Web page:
Bill Mitchell and Thomas Fazi in their book, “Reclaiming the State,’ make a neat summary of this shemozzle. “Over the last three decades the left focus on capitalism has given way to a focus on issues such as racism, gender, homophobia, multiculturism etc.  Marginality is no longer defined in terms of class but rather in terms of identity…. The struggle against the illegitimate hegemony of the capitalist class has given way to the struggles of a variety of (more or less) oppressed and marginalised groups and minorities – women, ethnic minorities, the LGBTQ community etc.

“As a result, class struggle has ceased to be seen as the path to liberation, rather laws to overturn the various ‘glass ceilings’ …. We need to be cognisant of the way the establishment has used these to divide and conquer the working class and to divert our attention from the antagonistic class relations that lie at the heart of capitalism.”

After the passage of equal marriage legislation, I was hoping that our honourable members might take a breather and consider doing the jobs for which they are quite well paid but they are getting worse.  The girls are crying that they are bullied, poor dears.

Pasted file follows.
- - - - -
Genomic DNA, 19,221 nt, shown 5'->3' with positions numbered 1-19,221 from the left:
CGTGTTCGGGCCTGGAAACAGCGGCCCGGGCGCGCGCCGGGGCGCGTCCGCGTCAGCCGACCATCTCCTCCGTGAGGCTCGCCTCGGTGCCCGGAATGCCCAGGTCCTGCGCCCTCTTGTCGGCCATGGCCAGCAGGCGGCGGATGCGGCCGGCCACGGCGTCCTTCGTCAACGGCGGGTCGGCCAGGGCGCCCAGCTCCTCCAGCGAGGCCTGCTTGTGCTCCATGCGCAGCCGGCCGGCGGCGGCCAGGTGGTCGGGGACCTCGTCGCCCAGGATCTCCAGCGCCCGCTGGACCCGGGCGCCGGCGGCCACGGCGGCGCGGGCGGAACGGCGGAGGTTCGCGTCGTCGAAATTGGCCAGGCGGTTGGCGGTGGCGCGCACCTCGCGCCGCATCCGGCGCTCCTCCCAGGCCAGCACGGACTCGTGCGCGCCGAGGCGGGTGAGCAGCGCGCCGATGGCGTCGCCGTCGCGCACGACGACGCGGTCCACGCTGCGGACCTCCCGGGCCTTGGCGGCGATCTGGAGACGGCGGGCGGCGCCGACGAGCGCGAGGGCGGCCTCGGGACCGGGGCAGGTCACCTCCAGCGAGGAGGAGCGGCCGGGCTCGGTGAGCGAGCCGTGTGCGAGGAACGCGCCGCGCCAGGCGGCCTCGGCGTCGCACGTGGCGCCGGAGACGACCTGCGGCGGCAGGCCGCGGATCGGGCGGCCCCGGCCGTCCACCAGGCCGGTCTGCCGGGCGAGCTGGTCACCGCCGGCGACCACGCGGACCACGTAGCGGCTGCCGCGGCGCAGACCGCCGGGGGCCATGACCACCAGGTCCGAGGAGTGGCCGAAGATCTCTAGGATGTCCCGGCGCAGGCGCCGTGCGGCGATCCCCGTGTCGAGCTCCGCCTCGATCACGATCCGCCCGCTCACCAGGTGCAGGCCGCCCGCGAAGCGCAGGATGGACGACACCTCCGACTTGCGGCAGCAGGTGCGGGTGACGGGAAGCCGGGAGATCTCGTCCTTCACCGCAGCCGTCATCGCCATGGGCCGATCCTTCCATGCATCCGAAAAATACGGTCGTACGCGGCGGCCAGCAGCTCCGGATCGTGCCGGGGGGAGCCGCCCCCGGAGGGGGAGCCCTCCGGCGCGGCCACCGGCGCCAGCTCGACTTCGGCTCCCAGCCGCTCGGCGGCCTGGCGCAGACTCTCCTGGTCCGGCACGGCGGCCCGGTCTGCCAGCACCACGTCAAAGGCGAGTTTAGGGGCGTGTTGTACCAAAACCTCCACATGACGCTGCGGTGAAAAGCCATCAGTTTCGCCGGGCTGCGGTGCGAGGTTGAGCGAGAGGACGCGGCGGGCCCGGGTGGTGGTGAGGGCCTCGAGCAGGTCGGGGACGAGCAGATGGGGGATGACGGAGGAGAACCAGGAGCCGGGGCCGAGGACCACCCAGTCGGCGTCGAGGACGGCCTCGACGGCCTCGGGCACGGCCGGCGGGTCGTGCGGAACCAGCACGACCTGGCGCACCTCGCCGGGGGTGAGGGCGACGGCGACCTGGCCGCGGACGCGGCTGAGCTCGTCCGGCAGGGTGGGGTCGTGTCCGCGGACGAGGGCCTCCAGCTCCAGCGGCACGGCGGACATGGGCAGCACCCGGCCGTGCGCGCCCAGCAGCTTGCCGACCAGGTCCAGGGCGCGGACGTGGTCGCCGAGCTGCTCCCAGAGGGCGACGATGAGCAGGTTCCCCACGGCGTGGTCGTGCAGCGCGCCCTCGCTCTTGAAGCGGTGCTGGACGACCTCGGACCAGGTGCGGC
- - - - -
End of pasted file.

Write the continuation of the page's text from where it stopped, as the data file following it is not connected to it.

The boys have such badly wounded egos that they may require hospitalisation. We can see the problems Peter Dutton has with eligibility.  We don’t need the former PM to phone in from New York.

A Four Corners interview with Steve Bannon illustrated where we have gone wrong.  It was an abominable interview because the interviewer would not shut up.  When you have the opportunity to interview such an interesting and significant figure you let him do the talking, just steering him to different subjects as time permits.  The audience can listen to ABC journalists any day of the week.

The subjects on which I wanted to hear more were Davos and Bannon’s contacts with the Bernie Sanders camp.  The only social democratic political leaders attempting to steer their parties back to social democracy are Sanders and Jeremy Corbyn.